Coastal erosion and climate change


Coastal erosion and climate change

"Coastal erosion is a normal process of nature. However, the rate of coastal erosion, and the frequency and intensity of coastal flooding events, are now on the rise around the world due to the changing climate. Current responses to coastal erosion are primarily determined by site-specific factors, such as coastal elevation, coastal slope, coastal features, and historical coastline change rate, without a systematic understanding of the coastal-change processes in the context of climate change, including spatiotemporal changes in sea level, regional changes in wave climate, and sea ice coverage.

In the absence of a clear understanding of the coastal-change processes, most of the current coastal responses have been built upon a risky assumption and are not resilient to future climate change. Here, we conduct a literature review to summarize the latest scientific understanding of the coastal-change processes under climate change and the potential research gaps towards the prediction of future coastal erosion.

Our review suggests that a coupled coastal simulation system with a nearshore wave model can play a critical role in both the short-term and long-term coastal risk assessment and protective measure development." This is explained in the new study entitled Coastal erosion and climate change: A review on coastal-change process and modeling, published on the Ambio website.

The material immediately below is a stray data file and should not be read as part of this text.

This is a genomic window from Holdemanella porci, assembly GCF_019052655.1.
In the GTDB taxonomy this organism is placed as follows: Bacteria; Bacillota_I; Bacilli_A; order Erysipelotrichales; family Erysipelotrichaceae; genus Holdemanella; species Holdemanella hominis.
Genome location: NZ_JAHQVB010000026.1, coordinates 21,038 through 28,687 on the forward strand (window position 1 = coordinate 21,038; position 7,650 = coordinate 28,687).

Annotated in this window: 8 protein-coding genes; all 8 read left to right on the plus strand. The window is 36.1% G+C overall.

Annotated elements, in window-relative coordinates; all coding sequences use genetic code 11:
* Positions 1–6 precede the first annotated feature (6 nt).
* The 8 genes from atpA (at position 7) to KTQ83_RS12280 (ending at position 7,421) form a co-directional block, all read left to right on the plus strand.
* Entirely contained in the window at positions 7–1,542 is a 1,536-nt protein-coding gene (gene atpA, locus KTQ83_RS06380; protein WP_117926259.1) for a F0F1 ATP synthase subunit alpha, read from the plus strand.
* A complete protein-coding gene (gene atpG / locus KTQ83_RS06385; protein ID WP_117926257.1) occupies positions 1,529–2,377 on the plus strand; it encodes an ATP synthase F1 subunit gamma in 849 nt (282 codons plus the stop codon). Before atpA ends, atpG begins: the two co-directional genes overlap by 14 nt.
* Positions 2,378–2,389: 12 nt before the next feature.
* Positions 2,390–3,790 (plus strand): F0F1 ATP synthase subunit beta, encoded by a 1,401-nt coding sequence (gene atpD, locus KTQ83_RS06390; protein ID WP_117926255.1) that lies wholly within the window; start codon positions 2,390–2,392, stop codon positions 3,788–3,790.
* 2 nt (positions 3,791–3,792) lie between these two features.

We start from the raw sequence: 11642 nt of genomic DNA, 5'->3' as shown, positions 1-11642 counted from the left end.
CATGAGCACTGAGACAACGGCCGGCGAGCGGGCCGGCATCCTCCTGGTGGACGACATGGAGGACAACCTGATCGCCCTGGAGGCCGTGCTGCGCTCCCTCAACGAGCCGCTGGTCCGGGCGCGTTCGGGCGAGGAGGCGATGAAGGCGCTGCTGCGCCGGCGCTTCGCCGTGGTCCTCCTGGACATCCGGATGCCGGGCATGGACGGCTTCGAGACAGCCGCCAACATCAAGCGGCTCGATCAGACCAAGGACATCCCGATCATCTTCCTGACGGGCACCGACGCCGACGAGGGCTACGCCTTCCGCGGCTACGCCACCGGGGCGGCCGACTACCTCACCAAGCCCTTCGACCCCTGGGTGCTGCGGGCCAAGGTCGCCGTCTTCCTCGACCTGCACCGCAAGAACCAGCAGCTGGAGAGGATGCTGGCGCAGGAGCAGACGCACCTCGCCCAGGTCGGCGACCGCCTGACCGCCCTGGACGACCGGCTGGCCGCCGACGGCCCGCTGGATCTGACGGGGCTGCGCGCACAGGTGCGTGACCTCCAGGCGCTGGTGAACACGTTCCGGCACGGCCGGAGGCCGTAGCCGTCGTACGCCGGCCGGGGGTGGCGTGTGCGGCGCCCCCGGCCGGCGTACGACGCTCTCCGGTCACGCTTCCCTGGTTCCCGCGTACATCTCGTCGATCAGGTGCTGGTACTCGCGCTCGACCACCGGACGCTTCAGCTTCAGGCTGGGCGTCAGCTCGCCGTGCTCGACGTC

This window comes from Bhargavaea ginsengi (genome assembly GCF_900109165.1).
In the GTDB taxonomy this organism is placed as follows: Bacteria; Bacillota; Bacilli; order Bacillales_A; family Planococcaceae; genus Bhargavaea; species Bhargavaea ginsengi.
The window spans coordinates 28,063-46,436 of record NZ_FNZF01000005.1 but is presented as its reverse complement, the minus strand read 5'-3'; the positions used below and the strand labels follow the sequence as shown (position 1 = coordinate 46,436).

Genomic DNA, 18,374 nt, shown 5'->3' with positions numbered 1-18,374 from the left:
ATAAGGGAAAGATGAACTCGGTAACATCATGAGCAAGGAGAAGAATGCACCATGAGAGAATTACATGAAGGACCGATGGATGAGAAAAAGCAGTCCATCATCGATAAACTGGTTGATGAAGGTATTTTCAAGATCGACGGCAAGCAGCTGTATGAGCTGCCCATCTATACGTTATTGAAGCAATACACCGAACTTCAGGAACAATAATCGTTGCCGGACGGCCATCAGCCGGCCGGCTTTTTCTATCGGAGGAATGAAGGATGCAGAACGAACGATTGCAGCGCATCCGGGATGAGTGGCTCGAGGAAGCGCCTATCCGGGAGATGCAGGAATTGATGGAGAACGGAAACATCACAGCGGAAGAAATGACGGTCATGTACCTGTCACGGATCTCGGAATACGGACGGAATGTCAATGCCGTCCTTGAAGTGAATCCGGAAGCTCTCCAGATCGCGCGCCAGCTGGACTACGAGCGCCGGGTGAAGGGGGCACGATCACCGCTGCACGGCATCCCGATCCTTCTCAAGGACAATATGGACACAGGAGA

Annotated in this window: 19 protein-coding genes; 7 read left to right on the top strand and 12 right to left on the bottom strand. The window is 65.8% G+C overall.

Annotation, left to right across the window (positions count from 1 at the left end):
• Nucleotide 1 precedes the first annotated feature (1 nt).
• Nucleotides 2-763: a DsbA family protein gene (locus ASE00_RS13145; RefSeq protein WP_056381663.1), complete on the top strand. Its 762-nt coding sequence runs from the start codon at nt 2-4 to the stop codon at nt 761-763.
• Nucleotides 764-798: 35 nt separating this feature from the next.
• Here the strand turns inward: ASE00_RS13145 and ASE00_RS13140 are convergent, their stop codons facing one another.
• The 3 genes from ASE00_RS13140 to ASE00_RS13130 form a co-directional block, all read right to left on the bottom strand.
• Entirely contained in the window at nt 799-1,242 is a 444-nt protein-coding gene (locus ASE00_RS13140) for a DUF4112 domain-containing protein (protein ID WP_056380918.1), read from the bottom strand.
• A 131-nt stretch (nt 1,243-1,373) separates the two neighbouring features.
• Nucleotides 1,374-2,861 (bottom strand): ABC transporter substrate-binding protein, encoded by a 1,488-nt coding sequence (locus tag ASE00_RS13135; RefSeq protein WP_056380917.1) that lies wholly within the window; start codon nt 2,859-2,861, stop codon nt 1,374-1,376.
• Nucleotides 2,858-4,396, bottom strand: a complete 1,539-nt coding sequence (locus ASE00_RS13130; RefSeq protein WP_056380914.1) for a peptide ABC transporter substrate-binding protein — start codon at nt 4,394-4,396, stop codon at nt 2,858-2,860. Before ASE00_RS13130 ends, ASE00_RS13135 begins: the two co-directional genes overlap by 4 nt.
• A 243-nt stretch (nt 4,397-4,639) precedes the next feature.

About eriosion

The intensity and speed with which the erosive action takes place and the prevalence of physical or chemical action depend on a series of factors, the main one being the climate. In fact, the extent and speed of erosion of a certain type of rock varies depending on whether it is found in an arid or humid, windy climate, with regular or irregular rains, in hot or cold environments or again with strong or no excursions.

A classic example is the way in which a granite placed in different climatic contexts is processed by atmospheric agents. In a mountain environment, where the freezing and thawing mechanism and the erosive action of the glaciers prevail and where the chemical action is inhibited by the low temperatures, the granite takes on a rugged morphology, made up of sharp peaks and ridges.

Conversely, in a hot humid climate such as the equatorial one, the granite will quickly be covered with a clayey blanket due to chemical alteration, it will be eroded much more quickly and will tend to assume an arched or slightly raised shape compared to the surrounding rocks.

Erosion exposes the land to landslides due to the indiscipline of flowing rainwater and can therefore be the cause of an increased hydrogeological risk on a territory in the event of intense precipitation phenomena, such as floods, or even situations of full-blown hydrogeological instability .

The stabilization works tend to reduce if not eliminate the possibility of landslides and erosion and belong to the field of environmental engineering or even geoengineering. Erosion phenomena following extreme weather events or conditions, such as for example floods or strong constant winds (meteorisation and corrosion) can also favor soil desertification processes in some areas at risk, while in coastal areas erosion is more problematic typically it is linked to wave motion which erodes cliffs and sandy beaches and for which, in the latter case, the possible interventions are the use of preventive artificial coastal barriers and subsequent beach nourishment.